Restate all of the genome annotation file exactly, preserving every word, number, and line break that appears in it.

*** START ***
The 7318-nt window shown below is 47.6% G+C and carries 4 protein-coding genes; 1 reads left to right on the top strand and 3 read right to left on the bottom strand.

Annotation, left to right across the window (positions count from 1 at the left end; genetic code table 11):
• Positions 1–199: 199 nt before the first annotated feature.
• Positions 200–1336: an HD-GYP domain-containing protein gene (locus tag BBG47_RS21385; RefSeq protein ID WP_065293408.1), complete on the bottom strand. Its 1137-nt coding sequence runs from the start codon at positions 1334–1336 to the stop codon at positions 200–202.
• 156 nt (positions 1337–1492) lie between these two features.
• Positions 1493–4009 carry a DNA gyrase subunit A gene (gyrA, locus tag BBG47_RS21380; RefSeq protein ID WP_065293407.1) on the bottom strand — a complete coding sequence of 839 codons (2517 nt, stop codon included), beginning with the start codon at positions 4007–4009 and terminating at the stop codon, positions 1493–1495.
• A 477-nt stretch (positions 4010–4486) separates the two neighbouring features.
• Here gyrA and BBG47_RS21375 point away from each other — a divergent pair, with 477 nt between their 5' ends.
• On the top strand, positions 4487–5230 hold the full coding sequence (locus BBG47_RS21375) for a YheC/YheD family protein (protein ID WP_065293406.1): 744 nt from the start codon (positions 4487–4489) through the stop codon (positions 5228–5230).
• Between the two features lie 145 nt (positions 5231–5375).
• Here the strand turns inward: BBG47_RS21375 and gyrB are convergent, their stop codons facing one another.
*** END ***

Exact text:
The 7318-nt window shown below is 47.6% G+C and carries 4 protein-coding genes; 1 reads left to right on the top strand and 3 read right to left on the bottom strand.

Annotation, left to right across the window (positions count from 1 at the left end; genetic code table 11):
• Positions 1–199: 199 nt before the first annotated feature.
• Positions 200–1336: an HD-GYP domain-containing protein gene (locus tag BBG47_RS21385; RefSeq protein ID WP_065293408.1), complete on the bottom strand. Its 1137-nt coding sequence runs from the start codon at positions 1334–1336 to the stop codon at positions 200–202.
• 156 nt (positions 1337–1492) lie between these two features.
• Positions 1493–4009 carry a DNA gyrase subunit A gene (gyrA, locus tag BBG47_RS21380; RefSeq protein ID WP_065293407.1) on the bottom strand — a complete coding sequence of 839 codons (2517 nt, stop codon included), beginning with the start codon at positions 4007–4009 and terminating at the stop codon, positions 1493–1495.
• A 477-nt stretch (positions 4010–4486) separates the two neighbouring features.
• Here gyrA and BBG47_RS21375 point away from each other — a divergent pair, with 477 nt between their 5' ends.
• On the top strand, positions 4487–5230 hold the full coding sequence (locus BBG47_RS21375) for a YheC/YheD family protein (protein ID WP_065293406.1): 744 nt from the start codon (positions 4487–4489) through the stop codon (positions 5228–5230).
• Between the two features lie 145 nt (positions 5231–5375).
• Here the strand turns inward: BBG47_RS21375 and gyrB are convergent, their stop codons facing one another.